According to a preferred embodiment, the method according to the present invention is in particular suitable for drying various types of flour, such as wheat flour, and other finely divided foods.
 In a further embodiment, mixing of the zeolite granules with the solid to be dried, as well as the separation of the zeolite granules and the dried solid, takes place in a continuous process.
 The various features are explained in more detail on the basis of the results of the experiments given below.
 The experiments were carried out in a conical mixer. For each experiment the conical mixer was filled with zeolite granules and wheat flour in a specific mass ratio. During mixing of the two substances the temperature rises to some extent as a consequence of the liberation of heat of adsorption. This explains the rising temperature which was achieved during the mixing process. After the mixing time had elapsed, which during the experiment was 10 minutes, the zeolite granules and the wheat flour were separated using a sieve. This separation was carried out on the basis of the difference in particle size between the wheat flour and the zeolite granules. The results of the experiments are given in the table below.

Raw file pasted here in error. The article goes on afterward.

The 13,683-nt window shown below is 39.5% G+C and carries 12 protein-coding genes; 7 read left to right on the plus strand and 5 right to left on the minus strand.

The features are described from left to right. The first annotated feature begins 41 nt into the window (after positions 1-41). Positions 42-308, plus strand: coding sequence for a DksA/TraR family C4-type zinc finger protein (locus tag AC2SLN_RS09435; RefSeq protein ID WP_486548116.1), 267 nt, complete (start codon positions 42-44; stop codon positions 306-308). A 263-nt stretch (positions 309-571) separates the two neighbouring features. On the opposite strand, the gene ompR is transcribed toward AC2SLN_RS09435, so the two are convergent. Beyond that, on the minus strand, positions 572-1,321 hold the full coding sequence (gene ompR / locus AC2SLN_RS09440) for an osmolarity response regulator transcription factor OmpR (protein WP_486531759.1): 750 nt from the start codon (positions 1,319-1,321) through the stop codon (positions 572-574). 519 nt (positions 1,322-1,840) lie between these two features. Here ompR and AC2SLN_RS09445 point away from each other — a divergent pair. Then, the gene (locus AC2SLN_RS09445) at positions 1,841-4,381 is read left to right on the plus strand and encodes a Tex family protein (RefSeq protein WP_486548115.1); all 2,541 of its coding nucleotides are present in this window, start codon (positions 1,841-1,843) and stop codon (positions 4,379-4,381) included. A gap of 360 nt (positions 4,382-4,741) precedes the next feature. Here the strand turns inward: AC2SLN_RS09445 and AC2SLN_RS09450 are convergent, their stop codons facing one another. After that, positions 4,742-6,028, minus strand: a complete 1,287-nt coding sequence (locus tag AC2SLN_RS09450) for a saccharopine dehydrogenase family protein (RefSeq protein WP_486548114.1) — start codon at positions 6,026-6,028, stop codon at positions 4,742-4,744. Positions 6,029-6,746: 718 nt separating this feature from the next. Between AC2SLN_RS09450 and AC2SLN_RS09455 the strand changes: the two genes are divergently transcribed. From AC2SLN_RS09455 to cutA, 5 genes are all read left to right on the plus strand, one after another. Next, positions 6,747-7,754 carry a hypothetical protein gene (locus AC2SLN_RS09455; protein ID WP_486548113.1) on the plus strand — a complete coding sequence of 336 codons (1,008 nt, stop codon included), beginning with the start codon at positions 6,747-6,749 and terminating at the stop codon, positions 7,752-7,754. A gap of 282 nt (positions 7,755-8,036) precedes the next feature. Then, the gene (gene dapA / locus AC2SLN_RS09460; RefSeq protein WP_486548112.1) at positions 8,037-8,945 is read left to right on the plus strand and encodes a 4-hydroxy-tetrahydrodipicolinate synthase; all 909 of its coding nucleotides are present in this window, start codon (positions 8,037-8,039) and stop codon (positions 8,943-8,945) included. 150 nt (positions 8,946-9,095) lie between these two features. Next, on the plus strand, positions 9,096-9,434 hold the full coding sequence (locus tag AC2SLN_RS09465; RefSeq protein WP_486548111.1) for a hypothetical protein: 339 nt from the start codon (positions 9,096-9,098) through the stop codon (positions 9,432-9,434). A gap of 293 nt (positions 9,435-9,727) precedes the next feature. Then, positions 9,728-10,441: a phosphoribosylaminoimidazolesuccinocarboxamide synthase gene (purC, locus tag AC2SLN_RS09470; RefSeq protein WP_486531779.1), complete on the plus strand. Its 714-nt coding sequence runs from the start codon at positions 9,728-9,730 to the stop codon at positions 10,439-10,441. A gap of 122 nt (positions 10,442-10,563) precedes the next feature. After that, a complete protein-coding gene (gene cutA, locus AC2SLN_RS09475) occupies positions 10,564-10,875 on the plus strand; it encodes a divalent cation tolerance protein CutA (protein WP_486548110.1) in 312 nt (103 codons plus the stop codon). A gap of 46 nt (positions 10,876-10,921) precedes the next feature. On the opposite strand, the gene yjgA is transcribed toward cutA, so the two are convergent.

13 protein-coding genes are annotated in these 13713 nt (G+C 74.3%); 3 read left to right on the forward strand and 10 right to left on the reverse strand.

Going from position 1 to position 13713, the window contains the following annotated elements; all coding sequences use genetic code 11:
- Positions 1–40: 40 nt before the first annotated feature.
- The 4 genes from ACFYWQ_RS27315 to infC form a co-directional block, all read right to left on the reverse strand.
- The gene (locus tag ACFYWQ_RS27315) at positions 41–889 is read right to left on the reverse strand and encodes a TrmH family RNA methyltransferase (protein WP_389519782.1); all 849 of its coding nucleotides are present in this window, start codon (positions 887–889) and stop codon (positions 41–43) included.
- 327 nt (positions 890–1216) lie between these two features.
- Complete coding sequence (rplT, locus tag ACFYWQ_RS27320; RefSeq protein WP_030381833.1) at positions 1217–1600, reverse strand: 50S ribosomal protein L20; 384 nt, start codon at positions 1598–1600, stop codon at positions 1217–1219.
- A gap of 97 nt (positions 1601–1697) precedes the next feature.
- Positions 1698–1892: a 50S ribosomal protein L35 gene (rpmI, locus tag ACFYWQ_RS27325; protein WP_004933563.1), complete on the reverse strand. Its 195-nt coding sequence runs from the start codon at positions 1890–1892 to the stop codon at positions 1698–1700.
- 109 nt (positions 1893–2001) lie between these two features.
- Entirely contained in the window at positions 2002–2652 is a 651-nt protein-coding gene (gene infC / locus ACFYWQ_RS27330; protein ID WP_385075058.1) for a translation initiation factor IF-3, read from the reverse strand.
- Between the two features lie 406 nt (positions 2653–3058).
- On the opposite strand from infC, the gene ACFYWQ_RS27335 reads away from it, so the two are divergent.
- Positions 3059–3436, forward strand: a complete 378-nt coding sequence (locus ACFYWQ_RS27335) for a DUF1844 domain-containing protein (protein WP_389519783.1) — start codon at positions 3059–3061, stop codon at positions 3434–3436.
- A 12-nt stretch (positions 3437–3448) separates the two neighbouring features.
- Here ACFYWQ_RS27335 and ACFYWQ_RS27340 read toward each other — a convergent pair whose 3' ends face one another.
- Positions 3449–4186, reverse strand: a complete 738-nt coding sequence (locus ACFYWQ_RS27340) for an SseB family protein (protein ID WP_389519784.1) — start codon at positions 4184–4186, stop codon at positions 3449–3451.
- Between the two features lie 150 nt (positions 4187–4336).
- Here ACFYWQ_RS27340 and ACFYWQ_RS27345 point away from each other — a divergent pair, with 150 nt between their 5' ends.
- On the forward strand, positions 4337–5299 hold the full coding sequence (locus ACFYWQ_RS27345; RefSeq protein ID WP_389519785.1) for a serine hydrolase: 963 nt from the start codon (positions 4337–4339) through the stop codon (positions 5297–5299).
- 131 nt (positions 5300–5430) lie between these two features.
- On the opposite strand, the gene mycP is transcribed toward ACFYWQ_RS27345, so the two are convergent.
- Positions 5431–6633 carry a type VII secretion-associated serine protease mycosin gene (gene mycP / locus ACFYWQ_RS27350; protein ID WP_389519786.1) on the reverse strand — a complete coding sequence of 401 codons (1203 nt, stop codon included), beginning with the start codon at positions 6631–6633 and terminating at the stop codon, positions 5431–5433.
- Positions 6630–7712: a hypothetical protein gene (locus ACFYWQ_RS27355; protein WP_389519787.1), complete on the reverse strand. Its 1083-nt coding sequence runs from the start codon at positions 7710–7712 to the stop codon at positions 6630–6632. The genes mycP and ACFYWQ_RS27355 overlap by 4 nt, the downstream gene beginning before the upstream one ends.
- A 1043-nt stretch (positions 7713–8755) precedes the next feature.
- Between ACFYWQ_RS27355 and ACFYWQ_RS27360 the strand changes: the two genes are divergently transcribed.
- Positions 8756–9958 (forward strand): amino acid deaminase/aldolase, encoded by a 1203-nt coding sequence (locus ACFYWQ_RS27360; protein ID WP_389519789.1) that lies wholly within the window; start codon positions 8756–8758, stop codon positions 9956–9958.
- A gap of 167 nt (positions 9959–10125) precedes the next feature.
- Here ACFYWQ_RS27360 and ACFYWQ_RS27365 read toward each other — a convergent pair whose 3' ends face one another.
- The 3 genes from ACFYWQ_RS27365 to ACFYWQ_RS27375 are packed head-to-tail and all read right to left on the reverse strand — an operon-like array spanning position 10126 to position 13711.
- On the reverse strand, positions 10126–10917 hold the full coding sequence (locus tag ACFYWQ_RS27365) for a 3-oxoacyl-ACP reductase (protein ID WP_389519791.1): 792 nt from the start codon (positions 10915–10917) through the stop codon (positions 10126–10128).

It can be seen from the experiments that the final moisture content can be regulated by changing the ratio between the quantity of wheat flour and the quantity of zeolite granules. For a given quantity of wheat flour, a given initial moisture content and a given mixing time, a larger quantity of zeolite yields a lower final moisture content.
 The separation efficiency was higher than 99.9% (m/m) during the experiment. Regeneration and re-use of the zeolite granules led to comparable results. After separation of the flour from the zeolite granules the zeolite content in the wheat flour end product was approximately 0.01% (m/m). The wheat flour content in the zeolite granules to be regenerated was less than 0.1% (m/m). Final moisture contents of 2.7% were achieved with drying times of one hour, after which a longer residence time showed no further decrease in the final moisture content.